London left underwater without climate action
The Houses of Parliament were flooded this week - with a projected image of where the Thames water level would be in 100 years if climate change continues at the present rate.
London and the south east of England are already feeling the effects of our changing climate, and research has shown that central London could be submerged underwater in 100 years time if current trends continue.
The move follows a similar stunt when the message "69% of people are worried about climate change - what are you going to do about it?" was recently projected onto Battersea power station to highlight the Government's failure to set tough limits on CO2 pollution from industry after it backtracked on its original National Allocation Plan (see related story).
The Thames barrier has been activated 55 times in the 20 years since it was built due to tidal surges, and half of these incidents occurred in the last five years. According to Government estimates, it would cost the capital around £30 billion - around 2% of the UK's GDP - if just one flood was to break through the barrier.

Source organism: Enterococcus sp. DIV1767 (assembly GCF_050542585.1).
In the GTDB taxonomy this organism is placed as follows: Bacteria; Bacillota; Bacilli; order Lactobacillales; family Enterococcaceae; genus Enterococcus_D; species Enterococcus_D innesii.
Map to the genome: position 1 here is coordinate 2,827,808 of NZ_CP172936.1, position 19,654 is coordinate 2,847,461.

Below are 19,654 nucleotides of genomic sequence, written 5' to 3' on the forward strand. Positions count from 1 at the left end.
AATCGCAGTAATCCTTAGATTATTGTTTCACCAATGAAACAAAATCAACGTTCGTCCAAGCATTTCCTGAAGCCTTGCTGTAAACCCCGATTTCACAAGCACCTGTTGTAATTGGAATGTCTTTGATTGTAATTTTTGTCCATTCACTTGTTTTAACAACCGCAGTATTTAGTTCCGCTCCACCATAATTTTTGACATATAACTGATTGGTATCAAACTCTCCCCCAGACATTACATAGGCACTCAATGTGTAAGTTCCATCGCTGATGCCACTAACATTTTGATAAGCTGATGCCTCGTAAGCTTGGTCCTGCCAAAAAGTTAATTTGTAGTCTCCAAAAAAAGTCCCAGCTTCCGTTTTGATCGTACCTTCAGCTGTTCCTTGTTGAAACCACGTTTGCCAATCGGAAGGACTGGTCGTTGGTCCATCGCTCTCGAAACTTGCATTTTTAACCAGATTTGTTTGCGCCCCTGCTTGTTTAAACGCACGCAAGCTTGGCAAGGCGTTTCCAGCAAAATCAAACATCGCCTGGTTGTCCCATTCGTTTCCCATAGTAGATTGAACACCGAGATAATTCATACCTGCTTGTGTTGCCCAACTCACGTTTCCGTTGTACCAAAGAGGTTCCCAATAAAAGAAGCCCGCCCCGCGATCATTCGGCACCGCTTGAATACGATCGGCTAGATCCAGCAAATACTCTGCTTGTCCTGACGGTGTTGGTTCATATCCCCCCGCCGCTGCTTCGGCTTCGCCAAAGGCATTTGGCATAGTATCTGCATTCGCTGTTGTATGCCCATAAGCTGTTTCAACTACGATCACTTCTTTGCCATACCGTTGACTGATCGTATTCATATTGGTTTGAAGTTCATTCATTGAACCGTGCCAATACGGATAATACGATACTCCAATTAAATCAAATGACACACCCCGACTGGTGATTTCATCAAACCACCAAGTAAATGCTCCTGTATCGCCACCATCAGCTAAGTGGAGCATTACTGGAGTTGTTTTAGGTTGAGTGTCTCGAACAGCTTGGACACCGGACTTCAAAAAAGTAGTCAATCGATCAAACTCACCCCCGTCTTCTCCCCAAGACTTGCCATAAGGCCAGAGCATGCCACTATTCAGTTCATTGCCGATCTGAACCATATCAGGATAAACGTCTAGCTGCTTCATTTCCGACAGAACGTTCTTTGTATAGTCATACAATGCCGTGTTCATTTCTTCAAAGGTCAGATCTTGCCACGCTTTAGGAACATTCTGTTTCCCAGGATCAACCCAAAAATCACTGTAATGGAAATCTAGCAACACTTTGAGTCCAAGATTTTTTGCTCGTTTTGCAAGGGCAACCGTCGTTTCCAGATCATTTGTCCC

If climate change is left unchecked then estimates show that summer temperatures in London and the south east could rise by around five degrees Celsius, with winter rainfall and flooding increasing by 30%.
Moreover, a recent YouGov poll also revealed that half of the British public would support tax increases to subsidise transport fares and encourage people to use their cars less, and 85% would be in support of more government money going into the development of renewable energy projects and technology.
"British politicians have been guilty of a lot of rhetoric on climate change and very little action," campaigns director at WWF Andrew Lee commented. "We may only have a decade to take action to reduce soaring greenhouse gas emissions and prevent the worst impacts of climate change becoming a reality."
He said that WWF would be using the general election period to demand that politicians committed themselves to serious carbon dioxide reductions year on year in order to reach the 20% reduction target set for 2010.
"It is vital that the next government makes the right decisions over the upcoming Parliamentary term," Mr Lee warned. "Ignoring this issue is not an option."
By Jane Kettle